Subsidiary Rights: Lucrative Territory
I've been published for almost a year now and, amazingly enough, I am not yet driving a Ferrari. Don't get me wrong. I'm sure I'm on my way, butbeing the impatient sortI can't help but wonder just how long this journey to the Forbes list will take. Advances and royalties are great, but I decided to take a look at alternate avenues of revenue. My first turn: subsidiary rights.
I called up agent Evan Fogelman, licensed attorney, entertainment law guru, and, most happily, my agent, and asked him to give me some road signs on the sub-rights highway. "Subsidiary rights are uses or applications of a book in other media or other rights deals," Fogelman told me. And, fortunately, many of these rights can be sold for profit (cha-ching!). A quick glance at that page of my contract shows that this includes film rights, audio book rights, foreign rights, book club rights, electronic rights, and more
When dealing with sub-rights, Mr. Fogelman cited two issues an author should consider. The first is the publisher's success in licensing sub-rights. Why grant a publisher world rights if said publisher does not have a great track record selling world rights? The second issue is the split section of the sub-rights page of a contract. According to Fogelman, this is "the extent the revenue is split between the author and the publisher." The percentage of the split is "a matter of author leverage." A new author's split is usually 50/50. A known author might negotiate a split closer to 80/20.
From a money standpoint, that 80/20 looks really good. Even better would be owning the rights themselves because when an author or her agent sells the sub-rights, the writer is paid more quickly. Author Colleen Thompson (Fade the Heat, December 2005) pointed out that when a publisher sells sub-rights the author "won't see a penny unless your book has earned back its advance. Also, you'll often (depending on your contract terms) have to wait for your next royalty statement to see any of it."
Colleen Thompson notes that "it's a good idea to hold onto them [sub-rights] when possible," but "some publishers won't part with these rights." Fogelman agrees and points out that for the majority of authors sub-rights aren't a deal breaker. If a publisher won't part with them, most authors won't back out of negotiations.
Once a book is sold and published, I wanted to know which sub-rights are the easiest to sell (show me the easy money!). Mr. Fogelman responded that foreign rights are the quickest to sell. Most authors I queried also referred to sales of foreign rights. Cheryl Bolen (One Golden Ring, October 2005) mentioned sales in Japan, Italy, Brazil, Sweden, France, Switzerland, and Belgium. Mr. Fogelman noted that some countries are more interested in particular sub-genres. Japan buys a lot of true crime, while France and Scandinavia buy a ton of romance. Pat Kay (She's the One, March 2006) mentioned sales in Europe and Scandinavia, noting that Sweden has been very good to her: "all the titles came out in hard cover and were picked up by several of their bookclubs."
Colleen Thompson warned new writers that "not all subgenres are marketable overseas. I found, for instance, that fewer foreign publishers liked Civil War historicals than Westerns. I've heard that shorter books, which are easier to translate and produce, may be an easier sale than non-bestseller longer tomes."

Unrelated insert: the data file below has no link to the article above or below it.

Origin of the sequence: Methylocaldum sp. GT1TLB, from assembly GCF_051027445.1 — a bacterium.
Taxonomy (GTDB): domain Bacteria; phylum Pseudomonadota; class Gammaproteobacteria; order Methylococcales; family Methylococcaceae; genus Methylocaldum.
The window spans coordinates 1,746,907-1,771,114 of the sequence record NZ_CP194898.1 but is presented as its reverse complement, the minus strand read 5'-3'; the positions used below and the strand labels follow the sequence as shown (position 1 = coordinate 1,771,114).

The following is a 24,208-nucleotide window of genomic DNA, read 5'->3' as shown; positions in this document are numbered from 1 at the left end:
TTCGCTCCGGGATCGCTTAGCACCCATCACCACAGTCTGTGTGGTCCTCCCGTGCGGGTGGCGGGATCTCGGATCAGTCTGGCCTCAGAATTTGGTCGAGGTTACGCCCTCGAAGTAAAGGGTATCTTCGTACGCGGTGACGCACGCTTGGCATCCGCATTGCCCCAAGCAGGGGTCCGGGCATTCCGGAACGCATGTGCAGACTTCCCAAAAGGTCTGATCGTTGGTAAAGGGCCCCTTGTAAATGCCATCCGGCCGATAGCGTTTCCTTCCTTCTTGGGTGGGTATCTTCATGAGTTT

So now that I knew where the easy money was, I wanted to know where the big money was. I asked Mr. Fogelman which sub-rights are the most profitable. His answer, which probably won't surprise anyone, is film. Fogelman explained that if a film based on a book is actually made and "the author is cut in as a consultant or writes the screenplay" then film rights can be quite lucrative.
As an author, the key to making money on film rights is sticking around. Typically the film people will "pay an author to go away," says Fogelman. "The usual rate is ten times the option, so if the option is $10,000, the author is paid $100,000."
Not too shabby but not enough bucks for my Ferrari. Fortunately, Mr. Fogelman finds it even more "profitable for an author and agent to keep an author involved either 1) as a screenwriter or co-screenwriter, or 2) as a consultant during principal photography, where the author is paid per day."
How often do these lucrative film deals happen? Rarely. According to Mr. Fogelman only 1 in 4,000 books optioned for film is ever made into a film.
Okay, so what about Ferrari money we can count on? At Avon, my editors usually contact the author and agent when a sub-rights offer is on the table and ask for acceptance. Mr. Fogelman pointed out that if a house owns the sub-rights, they do not have to okay sales with the author, though it is a professional courtesy. Several authors I spoke to did have difficulty learning about sub-rights sales. Colleen Thompson "found out sub-rights have been sold because I either found the different edition online or copies in weird languages showed up at my house. Sometimes, I've found out on a royalty statement."
Even after sub-rights have been sold, it's important for an author to be tenacious about tracking sales. Cheryl Bolen advises "authors to check foreign publishers' websites and track their foreign sales because reporting of these can be a bit hit or miss."
Mr. Fogelman emphasized that publishers do have a "fiduciary duty to an author whose money they are holding," but it's still in the best interest of the author to take an active role to make sure payments are made.
Pat Kay calls sub-rights "lucrative territory," and I certainly see her point. Will sub-rights sales buy me that red Ferrari? Probably not. But I take comfort when authors like Colleen Thompson reiterate what I have heard before: "some authors earn more on secondary rights than they make on the original sales."
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